Andy Schleck’s racing career will be best remembered for his battles with Alberto Contador.

The most notable of their head to heads came at the 2010 Tour de France where Contador took the top step in Paris, but it’s Schleck’s name that appears as the winner in the record books due to discrepancies on the Spaniard’s part.

The following year Andy and brother Fränk finished second and third respectively to Cadel Evans, a win that would have been Andy’s had his time trialling been anywhere near as good as his climbing.

Unfortunately things started to go wrong for the Luxembourger after this season and a crash at the 2012 Critérium du Dauphiné ruled him out of that year’s Tour de France.

A fairly lacklustre 2013 season peaked with 20th at the Tour, 41-46 behind winner Chris Froome.

A crash on stage three of the 2014 Tour between Cambridge and London forced him to abandon the race. This crash inflamed a long standing knee injury, which was the reason cited for him retirement in October 2014.

Moving into life after pro-cycling, Schleck has been working with his stepfather and plans to open a bike shop in Luxembourg.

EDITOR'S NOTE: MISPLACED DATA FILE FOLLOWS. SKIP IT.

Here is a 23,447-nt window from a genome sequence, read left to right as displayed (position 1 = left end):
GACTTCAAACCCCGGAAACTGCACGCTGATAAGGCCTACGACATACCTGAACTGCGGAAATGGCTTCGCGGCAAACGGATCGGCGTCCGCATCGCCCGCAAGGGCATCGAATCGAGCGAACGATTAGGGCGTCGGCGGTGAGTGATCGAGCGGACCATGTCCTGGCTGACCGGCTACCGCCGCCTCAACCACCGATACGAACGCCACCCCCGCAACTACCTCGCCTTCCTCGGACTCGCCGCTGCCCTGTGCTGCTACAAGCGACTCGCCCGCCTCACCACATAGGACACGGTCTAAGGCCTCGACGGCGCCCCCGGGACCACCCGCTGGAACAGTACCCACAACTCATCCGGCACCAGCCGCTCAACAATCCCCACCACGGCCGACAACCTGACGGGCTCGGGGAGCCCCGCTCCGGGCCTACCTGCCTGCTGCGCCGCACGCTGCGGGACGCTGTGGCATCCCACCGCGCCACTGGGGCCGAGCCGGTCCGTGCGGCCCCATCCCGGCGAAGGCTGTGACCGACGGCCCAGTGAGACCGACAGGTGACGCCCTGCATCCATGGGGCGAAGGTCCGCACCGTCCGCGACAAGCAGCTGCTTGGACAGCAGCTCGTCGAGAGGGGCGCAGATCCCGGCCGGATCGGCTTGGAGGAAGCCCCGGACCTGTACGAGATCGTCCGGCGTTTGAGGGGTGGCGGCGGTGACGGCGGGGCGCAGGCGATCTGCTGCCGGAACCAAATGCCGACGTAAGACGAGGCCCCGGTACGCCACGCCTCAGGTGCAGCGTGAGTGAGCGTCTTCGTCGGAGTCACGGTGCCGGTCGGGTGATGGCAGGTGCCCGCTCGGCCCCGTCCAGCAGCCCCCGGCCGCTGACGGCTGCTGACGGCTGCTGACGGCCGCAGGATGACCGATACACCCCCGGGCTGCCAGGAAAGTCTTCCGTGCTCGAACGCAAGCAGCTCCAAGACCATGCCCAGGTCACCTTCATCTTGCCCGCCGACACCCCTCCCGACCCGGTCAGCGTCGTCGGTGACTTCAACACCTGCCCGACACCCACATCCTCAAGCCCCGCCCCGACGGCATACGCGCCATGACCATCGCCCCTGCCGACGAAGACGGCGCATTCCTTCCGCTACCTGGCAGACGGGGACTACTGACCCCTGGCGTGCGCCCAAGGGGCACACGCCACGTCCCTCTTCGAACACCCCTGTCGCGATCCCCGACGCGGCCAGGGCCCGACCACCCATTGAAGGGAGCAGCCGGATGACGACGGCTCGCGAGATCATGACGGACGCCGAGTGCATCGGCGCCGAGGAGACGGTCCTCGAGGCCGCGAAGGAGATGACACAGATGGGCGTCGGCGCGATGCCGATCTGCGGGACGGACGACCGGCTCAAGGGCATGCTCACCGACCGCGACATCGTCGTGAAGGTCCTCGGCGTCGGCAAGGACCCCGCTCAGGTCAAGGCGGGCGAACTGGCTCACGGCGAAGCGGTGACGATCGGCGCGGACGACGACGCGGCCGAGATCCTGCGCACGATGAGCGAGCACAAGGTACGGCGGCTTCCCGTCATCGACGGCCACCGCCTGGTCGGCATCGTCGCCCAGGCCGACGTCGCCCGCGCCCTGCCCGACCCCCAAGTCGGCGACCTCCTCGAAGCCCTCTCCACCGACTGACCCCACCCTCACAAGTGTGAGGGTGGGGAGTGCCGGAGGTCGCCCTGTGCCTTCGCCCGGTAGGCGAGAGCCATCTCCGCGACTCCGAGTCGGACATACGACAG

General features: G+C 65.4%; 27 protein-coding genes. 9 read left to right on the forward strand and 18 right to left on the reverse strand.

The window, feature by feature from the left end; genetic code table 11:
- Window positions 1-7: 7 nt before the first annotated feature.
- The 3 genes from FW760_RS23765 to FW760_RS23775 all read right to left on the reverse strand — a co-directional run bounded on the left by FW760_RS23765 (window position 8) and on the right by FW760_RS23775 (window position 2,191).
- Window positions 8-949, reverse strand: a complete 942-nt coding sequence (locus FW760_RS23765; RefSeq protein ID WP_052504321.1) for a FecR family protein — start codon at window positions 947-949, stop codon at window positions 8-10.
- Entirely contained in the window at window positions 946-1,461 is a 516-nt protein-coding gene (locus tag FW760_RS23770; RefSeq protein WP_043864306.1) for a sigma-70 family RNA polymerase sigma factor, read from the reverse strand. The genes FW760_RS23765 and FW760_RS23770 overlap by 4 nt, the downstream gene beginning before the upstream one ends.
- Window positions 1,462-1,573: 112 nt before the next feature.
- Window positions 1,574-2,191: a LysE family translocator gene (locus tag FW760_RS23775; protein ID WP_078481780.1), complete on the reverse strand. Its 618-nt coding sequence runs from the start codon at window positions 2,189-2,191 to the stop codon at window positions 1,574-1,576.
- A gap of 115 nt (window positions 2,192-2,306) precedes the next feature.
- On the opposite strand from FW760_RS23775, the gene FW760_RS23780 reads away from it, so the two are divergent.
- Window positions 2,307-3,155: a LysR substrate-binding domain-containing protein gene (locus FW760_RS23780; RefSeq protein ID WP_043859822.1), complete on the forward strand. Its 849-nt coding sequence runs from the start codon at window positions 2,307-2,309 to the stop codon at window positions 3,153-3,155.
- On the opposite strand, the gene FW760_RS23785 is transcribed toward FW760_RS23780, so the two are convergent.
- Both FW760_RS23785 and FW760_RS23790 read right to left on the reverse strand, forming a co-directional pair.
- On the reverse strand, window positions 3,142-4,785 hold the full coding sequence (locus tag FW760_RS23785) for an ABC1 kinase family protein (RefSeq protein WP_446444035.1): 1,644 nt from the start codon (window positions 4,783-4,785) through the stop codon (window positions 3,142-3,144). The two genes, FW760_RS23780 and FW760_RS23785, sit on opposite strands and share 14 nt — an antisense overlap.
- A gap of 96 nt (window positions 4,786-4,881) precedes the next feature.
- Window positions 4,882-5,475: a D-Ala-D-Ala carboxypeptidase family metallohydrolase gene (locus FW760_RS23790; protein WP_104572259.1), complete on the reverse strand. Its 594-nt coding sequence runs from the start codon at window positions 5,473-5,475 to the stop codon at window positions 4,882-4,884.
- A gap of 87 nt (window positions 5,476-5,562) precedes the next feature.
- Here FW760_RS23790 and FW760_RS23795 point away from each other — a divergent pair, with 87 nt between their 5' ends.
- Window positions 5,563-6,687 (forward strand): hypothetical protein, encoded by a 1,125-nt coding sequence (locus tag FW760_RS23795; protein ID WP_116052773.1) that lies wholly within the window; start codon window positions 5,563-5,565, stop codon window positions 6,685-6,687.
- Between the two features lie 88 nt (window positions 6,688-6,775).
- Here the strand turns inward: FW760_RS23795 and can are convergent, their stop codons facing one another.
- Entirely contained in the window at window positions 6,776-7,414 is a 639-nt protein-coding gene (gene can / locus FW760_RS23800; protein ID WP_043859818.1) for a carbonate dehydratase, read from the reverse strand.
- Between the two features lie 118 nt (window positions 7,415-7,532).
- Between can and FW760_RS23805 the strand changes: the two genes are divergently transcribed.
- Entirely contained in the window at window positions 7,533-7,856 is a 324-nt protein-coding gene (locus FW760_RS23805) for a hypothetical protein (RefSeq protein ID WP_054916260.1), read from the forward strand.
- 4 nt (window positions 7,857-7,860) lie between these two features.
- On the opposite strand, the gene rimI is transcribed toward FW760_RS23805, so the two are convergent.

Tirreno-Adriatico - Stage Four

What Andy Schleck did next

“All the years you have people around you who do everything for you,” Andy Schleck tells Cycle Sport. “Someone at the bank, a trainer, nutritionist, a cook, a personal soigneur, a…

Andy Schleck wins stage 18 of the 2011 Tour de France

Andy Schleck: Career in photos

Pictorial look back at Andy Schleck's career as he announces his retirement from professional cycling

Andy Schleck poses before the 2014 Tour de France

Andy Schleck set to retire from cycling?

Tour de France 2010 winner Andy Schleck and Trek Factory Racing have called a press conference for this Thursday (October 9), prompting rumours that Schleck could be soon to announce…

Stage 16 analysis: Son of the Manse

Stage 16 analysis: Son of the Manse

Thor Hushovd won his second mountain stage of the Tour in Gap, while Andy Schleck faltered on the Col de Manse, perhaps losing his chance of winning the yellow jersey.